Line items

"Fresh Start" refreshed

The IRS expanded its “Fresh Start” initiative in March to help struggling taxpayers.

For the 2011 tax year, the IRS said, it will abate the failure-to-pay penalty (0.5% per month of tax due, up to a maximum of 25%) until Oct. 15, 2012, provided the tax, interest, and any other penalties due are paid by that date. Failure-to-file penalties are not being waived.

Qualifying taxpayers include:

  • Wage earners who were unemployed at least 30 consecutive days during 2011 or 2012 up to the April 17, 2012, filing deadline.
  • Self-employed people who in 2011 experienced a 25% or greater reduction in business income due to the economy.

They must also have had income of $200,000 or less for married taxpayers filing jointly or $100,000 for single or head-of-household filers, and owe $50,000 or less in tax.

New Form 1127-A, Application for Extension of Time for Payment of Income Tax for 2011 Due to Undue Hardship, must also be filed.

In the same announcement (IR-2012-31), the IRS said it is doubling the dollar threshold for tax balance-due amounts that qualify for the streamlined installment agreement program to $50,000. The threshold had been raised from $10,000 to $25,000 in the first Fresh Start initiative announced less than a year earlier (IR-2011-20). The maximum term for streamlined payment agreements was also raised, from five years to six years.

Portability election extended

The IRS announced in Notice 2012-21 that estates of decedents dying in the first half of 2011 may obtain an extension of 15 months from the date of death to make a “portability election” to apply the decedent’s unused estate and gift tax exclusion amount to a surviving spouse.

The Tax Relief, Unemployment Insurance Reauthorization, and Job Creation Act of 2010, P.L. 111-312, raised the estate and gift exclusion amount to $5 million for decedents dying in 2011, indexed for inflation in subsequent years. Even estates valued at less than that amount, however, must file Form 706, United States Estate (and Generation-Skipping Transfer) Tax Return, to make the portability election. The form is normally due within nine months after the decedent’s date of death. An automatic six-month filing extension is available, normally by filing Form 4768, Application for Extension of Time to File a Return and/or Pay U.S. Estate (and Generation-Skipping Transfer) Taxes, before the due date for Form 706. Estates that timely filed Form 4768 to request a six-month extension do not qualify for the longer extension under the notice.

In earlier discussions with the IRS, the AICPA had expressed its concerns and requested the Service consider relief for situations in which the estate might not have made the portability election because it did not otherwise have to file Form 706. In the notice, the IRS acknowledged such concerns.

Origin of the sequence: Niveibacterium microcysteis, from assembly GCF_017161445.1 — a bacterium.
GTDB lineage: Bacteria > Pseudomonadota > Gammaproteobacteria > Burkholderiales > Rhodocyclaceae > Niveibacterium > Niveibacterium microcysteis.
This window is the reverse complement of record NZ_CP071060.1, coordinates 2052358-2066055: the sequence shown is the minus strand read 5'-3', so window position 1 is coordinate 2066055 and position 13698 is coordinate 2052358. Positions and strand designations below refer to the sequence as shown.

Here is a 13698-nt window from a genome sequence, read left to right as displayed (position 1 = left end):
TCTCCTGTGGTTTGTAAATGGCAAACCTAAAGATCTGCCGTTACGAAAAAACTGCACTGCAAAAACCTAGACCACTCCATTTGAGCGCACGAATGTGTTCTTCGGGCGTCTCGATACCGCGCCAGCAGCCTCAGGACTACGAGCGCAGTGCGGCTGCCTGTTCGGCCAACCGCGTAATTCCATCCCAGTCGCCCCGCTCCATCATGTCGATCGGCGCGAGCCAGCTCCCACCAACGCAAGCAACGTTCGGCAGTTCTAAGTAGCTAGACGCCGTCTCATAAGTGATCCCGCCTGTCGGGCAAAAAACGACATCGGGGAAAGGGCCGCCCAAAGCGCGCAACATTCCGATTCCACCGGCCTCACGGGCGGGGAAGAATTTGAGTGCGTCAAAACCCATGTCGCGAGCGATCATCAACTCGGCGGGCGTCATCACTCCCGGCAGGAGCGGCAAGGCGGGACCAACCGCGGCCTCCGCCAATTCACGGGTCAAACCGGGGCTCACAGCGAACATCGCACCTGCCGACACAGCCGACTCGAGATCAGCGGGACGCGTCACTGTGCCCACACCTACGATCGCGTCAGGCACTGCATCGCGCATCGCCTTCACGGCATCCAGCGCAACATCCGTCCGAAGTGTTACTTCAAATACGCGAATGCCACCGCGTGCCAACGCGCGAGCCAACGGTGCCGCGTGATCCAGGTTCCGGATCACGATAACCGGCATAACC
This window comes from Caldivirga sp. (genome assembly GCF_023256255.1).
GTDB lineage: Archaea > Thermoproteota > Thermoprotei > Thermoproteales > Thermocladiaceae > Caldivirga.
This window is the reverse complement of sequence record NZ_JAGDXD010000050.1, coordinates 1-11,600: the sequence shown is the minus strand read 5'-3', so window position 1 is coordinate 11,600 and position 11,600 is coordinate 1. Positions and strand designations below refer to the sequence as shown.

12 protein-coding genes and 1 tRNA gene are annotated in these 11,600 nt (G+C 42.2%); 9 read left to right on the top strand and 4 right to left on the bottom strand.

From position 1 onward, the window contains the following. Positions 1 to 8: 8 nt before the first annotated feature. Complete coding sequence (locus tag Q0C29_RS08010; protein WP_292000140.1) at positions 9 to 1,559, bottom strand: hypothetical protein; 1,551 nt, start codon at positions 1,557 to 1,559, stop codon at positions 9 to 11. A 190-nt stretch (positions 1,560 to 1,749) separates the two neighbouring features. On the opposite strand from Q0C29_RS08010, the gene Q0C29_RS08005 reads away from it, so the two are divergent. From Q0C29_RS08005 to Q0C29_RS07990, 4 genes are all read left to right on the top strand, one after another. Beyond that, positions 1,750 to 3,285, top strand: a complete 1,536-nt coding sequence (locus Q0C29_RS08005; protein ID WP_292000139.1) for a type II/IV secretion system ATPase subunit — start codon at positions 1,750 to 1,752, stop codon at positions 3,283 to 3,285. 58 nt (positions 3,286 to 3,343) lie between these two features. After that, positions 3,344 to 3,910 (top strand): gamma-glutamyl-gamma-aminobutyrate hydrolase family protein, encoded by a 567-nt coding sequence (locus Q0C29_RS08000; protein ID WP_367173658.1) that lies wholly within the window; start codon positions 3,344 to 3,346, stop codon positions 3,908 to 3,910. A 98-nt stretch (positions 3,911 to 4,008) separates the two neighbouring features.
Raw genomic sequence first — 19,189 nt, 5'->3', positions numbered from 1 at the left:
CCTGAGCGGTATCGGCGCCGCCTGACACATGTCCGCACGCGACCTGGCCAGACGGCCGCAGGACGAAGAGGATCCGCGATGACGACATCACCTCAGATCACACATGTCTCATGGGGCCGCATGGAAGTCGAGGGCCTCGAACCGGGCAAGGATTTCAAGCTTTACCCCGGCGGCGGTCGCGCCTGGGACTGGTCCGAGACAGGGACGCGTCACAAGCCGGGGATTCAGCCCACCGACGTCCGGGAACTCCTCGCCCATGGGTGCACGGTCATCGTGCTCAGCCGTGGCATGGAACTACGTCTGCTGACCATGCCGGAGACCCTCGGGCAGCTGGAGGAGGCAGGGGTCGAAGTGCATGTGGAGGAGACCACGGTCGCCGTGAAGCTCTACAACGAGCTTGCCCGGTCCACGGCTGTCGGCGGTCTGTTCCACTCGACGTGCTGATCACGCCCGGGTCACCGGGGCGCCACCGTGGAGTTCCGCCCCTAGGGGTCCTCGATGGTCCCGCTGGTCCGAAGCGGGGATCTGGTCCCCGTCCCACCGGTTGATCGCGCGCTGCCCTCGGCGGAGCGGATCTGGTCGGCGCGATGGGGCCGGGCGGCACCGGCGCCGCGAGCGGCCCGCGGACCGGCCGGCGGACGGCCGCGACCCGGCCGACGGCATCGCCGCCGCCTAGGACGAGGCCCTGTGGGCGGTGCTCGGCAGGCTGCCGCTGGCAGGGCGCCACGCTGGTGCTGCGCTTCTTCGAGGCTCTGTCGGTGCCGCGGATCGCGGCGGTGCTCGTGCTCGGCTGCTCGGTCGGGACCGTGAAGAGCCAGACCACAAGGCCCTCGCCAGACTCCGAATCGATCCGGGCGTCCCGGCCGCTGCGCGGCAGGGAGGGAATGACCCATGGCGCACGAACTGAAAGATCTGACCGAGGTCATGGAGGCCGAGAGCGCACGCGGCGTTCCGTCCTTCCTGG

Mandatory FBAR e-filing postponed

Treasury’s Financial Crimes Enforcement Network (FinCEN) postponed until July 1, 2013, its requirement that Form TD F 90-22.1, Report of Foreign Bank and Financial Accounts (FBAR), be filed electronically. FinCEN notes that the delay in the e-filing requirement does not relieve anyone of the obligation to file a paper FBAR or postpone the paper-filing due date.

FinCEN announced last July that it had developed an electronic filing system for FBARs. Last September, it proposed making FBAR e-filing mandatory, starting with FBARs due June 30, 2012. The FBAR filing requirements, authorized under the Bank Secrecy Act, P.L. 91-508, have been in place since 1972. The FBAR form is used to report a financial interest in, or signature or other authority over, one or more financial accounts in foreign countries.

No report is required for a year during which the accounts’ aggregate value does not exceed $10,000 at any time.

Noted in passing

The Tax Court correctly denied a charitable deduction for a house donated to a fire department for destruction in a firefighter training exercise, the Seventh Circuit held (Rolfs, No. 11-2078 (7th Cir. 2/8/12)).

The appellate court agreed with the IRS and Tax Court (see “Tax Matters: Burnt Offering Rejected,” Feb. 2011, page 56; 135 T.C. 471 (2010)) that the before-and-after valuation method used by the taxpayers failed to account for a key condition of the donation—that the property had to be removed or destroyed—and that the taxpayers received a benefit because having the house burned by the fire department saved them from having to pay a substantial amount to have it demolished.

The IRS in Rev. Proc. 2012-23 adjusted for inflation for 2012 the depreciation limitations and lease inclusion amounts for certain automobiles under Sec. 280F. For passenger automobiles (other than trucks or vans) placed in service during calendar year 2012 to which 50% first-year bonus depreciation applies, the depreciation limit under Sec. 280F(d)(7) is $11,160 for the first tax year. For trucks and vans to which bonus depreciation applies, the first-year limit is $11,360. If bonus depreciation does not apply, the corresponding first-year amounts for 2012 are $3,160 (passenger automobiles) and $3,360 (trucks and vans).

For passenger automobiles, the limits are $5,100 for the second tax year, $3,050 for the third tax year, and $1,875 for each successive tax year. For trucks and vans, the limits are $5,300 for the second tax year; $3,150 for the third tax year; and $1,875 for each successive tax year.


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